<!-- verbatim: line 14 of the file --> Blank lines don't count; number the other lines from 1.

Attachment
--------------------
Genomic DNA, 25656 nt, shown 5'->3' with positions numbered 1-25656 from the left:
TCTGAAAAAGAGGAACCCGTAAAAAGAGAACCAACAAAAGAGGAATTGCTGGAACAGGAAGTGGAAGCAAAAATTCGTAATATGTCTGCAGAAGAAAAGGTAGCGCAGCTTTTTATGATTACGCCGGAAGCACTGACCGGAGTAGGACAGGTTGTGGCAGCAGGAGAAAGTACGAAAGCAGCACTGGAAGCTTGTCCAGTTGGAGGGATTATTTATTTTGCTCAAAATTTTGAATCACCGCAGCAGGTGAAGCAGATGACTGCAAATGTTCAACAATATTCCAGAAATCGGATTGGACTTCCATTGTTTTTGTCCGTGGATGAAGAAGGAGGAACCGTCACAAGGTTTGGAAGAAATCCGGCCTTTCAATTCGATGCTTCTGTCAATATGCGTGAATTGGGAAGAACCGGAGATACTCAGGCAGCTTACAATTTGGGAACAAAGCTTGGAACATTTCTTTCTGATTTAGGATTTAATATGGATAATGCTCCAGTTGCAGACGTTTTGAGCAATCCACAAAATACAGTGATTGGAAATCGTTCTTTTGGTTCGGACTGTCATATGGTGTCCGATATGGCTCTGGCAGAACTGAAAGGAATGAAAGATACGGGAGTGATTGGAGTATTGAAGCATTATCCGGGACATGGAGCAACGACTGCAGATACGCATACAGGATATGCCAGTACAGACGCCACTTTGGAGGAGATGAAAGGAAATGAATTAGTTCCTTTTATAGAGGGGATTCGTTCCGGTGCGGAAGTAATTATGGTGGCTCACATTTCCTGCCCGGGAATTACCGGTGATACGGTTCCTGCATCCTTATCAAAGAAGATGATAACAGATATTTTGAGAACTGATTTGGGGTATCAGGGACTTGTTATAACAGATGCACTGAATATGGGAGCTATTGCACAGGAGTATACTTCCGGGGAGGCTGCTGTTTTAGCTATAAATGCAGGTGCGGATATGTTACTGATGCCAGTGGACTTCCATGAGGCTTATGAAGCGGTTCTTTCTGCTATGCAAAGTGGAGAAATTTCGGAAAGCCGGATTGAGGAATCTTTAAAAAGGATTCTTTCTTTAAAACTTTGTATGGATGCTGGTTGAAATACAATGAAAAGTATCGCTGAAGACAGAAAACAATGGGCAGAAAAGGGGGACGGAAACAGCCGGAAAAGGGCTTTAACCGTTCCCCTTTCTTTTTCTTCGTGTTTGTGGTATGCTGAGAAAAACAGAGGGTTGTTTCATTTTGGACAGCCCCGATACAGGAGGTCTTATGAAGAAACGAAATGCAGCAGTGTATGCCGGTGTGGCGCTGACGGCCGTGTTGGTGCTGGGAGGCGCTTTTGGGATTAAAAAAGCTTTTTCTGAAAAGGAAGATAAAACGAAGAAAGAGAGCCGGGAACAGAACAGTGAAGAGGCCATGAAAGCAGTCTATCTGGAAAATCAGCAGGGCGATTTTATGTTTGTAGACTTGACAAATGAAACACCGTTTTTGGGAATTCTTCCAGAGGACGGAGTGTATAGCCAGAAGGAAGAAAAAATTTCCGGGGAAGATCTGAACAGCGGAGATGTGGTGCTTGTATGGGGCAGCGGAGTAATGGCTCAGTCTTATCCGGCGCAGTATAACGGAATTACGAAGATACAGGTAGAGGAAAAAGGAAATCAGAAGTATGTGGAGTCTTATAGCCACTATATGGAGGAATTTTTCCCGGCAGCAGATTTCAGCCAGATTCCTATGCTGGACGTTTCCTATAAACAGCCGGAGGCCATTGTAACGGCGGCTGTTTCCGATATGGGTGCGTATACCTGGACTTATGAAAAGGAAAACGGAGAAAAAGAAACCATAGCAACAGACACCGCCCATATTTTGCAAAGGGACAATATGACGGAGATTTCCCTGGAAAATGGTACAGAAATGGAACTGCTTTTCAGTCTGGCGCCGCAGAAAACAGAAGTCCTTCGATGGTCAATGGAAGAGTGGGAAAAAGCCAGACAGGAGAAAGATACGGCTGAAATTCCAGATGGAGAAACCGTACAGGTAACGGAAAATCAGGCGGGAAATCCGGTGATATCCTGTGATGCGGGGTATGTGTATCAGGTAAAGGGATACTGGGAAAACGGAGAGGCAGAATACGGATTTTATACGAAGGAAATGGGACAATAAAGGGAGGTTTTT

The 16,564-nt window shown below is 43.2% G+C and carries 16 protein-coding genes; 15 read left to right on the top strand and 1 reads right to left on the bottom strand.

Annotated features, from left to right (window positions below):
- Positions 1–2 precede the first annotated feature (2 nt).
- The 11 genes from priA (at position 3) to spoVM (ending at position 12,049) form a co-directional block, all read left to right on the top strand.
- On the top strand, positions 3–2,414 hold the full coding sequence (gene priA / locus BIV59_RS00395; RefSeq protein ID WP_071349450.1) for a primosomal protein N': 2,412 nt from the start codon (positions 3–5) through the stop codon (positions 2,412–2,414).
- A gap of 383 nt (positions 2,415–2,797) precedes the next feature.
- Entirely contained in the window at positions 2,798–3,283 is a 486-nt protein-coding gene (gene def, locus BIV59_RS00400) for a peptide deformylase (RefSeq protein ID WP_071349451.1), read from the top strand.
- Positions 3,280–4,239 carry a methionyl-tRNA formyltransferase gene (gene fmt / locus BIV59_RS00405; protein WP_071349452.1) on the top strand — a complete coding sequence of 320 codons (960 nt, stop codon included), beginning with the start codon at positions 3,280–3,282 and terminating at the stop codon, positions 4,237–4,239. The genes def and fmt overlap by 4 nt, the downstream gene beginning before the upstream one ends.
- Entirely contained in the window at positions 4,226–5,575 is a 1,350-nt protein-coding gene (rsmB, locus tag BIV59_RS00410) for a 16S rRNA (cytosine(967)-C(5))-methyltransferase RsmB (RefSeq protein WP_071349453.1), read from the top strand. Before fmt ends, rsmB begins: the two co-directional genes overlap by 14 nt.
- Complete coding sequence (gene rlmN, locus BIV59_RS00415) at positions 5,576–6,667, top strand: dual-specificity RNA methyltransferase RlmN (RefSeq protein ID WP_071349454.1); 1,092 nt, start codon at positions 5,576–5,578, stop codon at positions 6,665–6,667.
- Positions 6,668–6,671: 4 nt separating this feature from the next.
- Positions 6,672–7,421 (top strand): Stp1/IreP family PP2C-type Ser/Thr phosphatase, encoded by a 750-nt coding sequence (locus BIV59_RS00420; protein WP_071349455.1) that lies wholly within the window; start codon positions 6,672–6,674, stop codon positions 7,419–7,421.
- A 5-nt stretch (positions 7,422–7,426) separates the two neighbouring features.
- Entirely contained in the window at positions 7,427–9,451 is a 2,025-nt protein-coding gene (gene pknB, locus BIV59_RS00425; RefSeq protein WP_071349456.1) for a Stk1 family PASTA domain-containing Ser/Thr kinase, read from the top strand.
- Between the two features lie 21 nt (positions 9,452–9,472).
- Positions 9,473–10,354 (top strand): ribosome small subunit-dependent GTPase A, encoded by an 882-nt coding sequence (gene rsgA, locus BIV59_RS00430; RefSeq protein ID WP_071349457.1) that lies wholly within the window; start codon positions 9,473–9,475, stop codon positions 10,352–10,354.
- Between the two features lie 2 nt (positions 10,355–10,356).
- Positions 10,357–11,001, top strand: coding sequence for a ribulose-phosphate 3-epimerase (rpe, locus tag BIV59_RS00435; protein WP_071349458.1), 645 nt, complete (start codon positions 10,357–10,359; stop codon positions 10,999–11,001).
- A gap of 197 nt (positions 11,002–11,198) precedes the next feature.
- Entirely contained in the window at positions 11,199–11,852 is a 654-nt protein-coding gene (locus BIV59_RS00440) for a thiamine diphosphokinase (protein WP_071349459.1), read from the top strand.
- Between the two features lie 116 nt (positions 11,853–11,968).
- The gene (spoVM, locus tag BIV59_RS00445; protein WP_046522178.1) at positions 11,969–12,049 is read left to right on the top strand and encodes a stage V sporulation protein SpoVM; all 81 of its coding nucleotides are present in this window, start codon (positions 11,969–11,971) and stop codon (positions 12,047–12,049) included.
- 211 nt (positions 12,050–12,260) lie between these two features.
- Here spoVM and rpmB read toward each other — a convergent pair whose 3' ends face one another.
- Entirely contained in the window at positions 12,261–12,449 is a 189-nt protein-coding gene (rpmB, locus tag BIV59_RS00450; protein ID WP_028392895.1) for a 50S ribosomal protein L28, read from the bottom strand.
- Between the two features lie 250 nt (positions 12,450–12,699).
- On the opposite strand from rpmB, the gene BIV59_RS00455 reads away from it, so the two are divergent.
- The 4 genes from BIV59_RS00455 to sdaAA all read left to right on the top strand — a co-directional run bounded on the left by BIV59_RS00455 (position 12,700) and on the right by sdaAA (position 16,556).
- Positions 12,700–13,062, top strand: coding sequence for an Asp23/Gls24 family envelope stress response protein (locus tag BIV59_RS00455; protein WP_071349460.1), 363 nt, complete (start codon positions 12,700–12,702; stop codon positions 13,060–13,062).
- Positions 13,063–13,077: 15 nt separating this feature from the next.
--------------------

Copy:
- Positions 6,672–7,421 (top strand): Stp1/IreP family PP2C-type Ser/Thr phosphatase, encoded by a 750-nt coding sequence (locus BIV59_RS00420; protein WP_071349455.1) that lies wholly within the window; start codon positions 6,672–6,674, stop codon positions 7,419–7,421.